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Niger: tackling severe malnutrition

UNICEF/WCARO/2008/Pirozzi
© UNICEF/WCARO/2008/Pirozzi

SAHEL - Number of child deaths attributable to malnutrition every year: 300,000

The ward is a modest-looking affair with walls made of straw mats.

It houses around 15 beds where mothers sleep next to children who gaze out emptily. Despite their morose appearance, these youngsters are miraculous recoveries. Indeed, these children, the most severely affected by acute malnutrition in Niger, are survivors. Their mothers realize this. At first their eyes express shyness and shame, but soon a timid smile appears. They know that their children have escaped the worst.

When Hanatou Hassan, a 19-year-old mother, arrived at this intensive feeding centre in Tillabery, in western Niger, her son Boubakar was so thin and weak that he could not lift his head. Fearing she would lose her only child at the age of 19 months, she travelled from Soudani, a village located on an island in the Niger River, to Tillabery. She does not know how far it is but says it took her almost an entire day to complete the journey to the feeding centre known under its French acronym, CRENI. Upon arrival, little Boubakar, like most of the small children who are treated here, was suffering from marasmus, a state of extreme thinness caused by a diet that fails – in terms of both quantity and quality – to meet the child’s nutrition needs.

He was first admitted to a “stabilization” room, where newly arrived children are kept for several days and treated for medical complications (such as diarrhea, malaria, infections and anorexia) arising from the malnourished body’s weakened state. In Boubakar’s case, it was a lung infection. But acute malnutrition cannot be cured with medication, contrary to what many mothers think when they bring their children here. They expect them to be given injections, put on a drip or even given syrup – but they don’t expect them to simply be fed.

As soon as he arrived, Boubakar was given therapeutic food: two types of milk formula that are mixed with water (F75 and F100) and later a peanut paste-based ready-to-use therapeutic food which children simply adore, Plumpy’nut. He was also given vitamin A and iron, a much-needed boost for his greatly weakened immune system. And to make sure his digestive system was not being undermined from within by worms, he was dewormed. Soon, Boubakar recovered some of his strength and was able to go back to breastfeeding while he continued to be fed therapeutic foods. Little by little, he regained 85% of his “target weight” (the weight he should normally be). It all happened so quickly that when his father came to see him after two weeks, he didn't recognize him. “He did not believe it was his son!” Hanatou Hassan says in Zarma, one of Niger’s languages. “He was very happy. He thanked all the staff and he thanked God.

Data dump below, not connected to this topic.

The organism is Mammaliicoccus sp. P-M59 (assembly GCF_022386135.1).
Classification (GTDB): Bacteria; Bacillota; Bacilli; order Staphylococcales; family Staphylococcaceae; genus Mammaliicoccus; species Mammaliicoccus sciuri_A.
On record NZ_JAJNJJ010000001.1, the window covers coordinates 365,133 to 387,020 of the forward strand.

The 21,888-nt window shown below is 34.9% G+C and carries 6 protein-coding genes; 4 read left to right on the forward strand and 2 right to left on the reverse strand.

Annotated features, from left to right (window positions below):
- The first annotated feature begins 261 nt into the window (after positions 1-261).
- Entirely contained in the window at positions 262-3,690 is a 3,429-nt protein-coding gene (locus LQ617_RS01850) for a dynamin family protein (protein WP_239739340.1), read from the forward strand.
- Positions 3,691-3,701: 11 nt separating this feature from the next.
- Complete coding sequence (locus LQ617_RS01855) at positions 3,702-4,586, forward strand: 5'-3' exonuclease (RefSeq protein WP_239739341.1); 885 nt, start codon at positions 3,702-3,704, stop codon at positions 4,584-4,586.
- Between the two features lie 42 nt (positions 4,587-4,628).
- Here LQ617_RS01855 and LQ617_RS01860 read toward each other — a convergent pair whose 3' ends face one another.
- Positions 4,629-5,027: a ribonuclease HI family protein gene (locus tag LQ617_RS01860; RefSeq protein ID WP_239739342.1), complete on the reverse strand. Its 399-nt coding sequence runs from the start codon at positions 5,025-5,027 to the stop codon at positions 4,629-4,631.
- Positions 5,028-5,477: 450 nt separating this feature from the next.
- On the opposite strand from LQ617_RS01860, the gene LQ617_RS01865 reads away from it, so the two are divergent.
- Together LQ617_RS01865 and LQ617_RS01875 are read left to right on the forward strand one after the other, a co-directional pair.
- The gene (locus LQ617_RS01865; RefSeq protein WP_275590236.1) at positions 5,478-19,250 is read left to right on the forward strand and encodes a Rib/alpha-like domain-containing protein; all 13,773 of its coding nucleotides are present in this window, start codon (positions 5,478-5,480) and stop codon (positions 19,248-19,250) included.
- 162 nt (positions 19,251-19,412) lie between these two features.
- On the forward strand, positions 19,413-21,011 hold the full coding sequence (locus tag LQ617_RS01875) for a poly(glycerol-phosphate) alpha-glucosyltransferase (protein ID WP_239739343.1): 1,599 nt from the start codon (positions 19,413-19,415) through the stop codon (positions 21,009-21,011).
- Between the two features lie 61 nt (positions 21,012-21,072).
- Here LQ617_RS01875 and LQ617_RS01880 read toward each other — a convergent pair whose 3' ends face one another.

In Niger, intensive nutrition feeding programmes are helping children severely affected by malnutrition to pull through.
Such “miracles” often occur in Niger’s CRENI and CRENA (the ambulatory feeding programme for children with severe malnutrition without medical complications), where every year more than 50,000 children are saved. Last year, the CRENI in Tilabery treated around 400 children. Some mothers travel up to 100 kilometres to have their children treated here. Care is completely free, and transport costs are covered. This is an important detail. “It reassures them because their primary concern is money,” says nurse Abdulaye Saley. “People think the CRENI will cost them a lot of money and they don’t want to take the risk of having their children treated. They don’t even know anyone rich enough to help them.”

Unfortunately, some mothers do not stay until the end of the treatment, which can take up to two weeks. Bibata Hamidou Souley, a nurse, says one mother withdrew her child under pressure from her husband, who had threatened to divorce her. “The mother was in tears,” she recalls. “But she left in the end.”

Later on, the nurse heard that the young child did not survive. When Hanatou Hassan returns to Soudani, she intends to share with the village women what she learned at the Tilabery CRENI, starting with the importance of exclusively breastfeeding children up to the age of six months; to varying their diet by giving them complementary foods and giving them preventive vitamin A supplementation and deworming.

She will go back with her son strapped to her back and, in her bundle, she will carry two gifts: an insecticide-treated mosquito net, which will protect her son against malaria, and something she will not have to beg him to eat: Plumpy’nut.

by Michel Arseneault

 

 

 

 

Malnutrition in the Sahel

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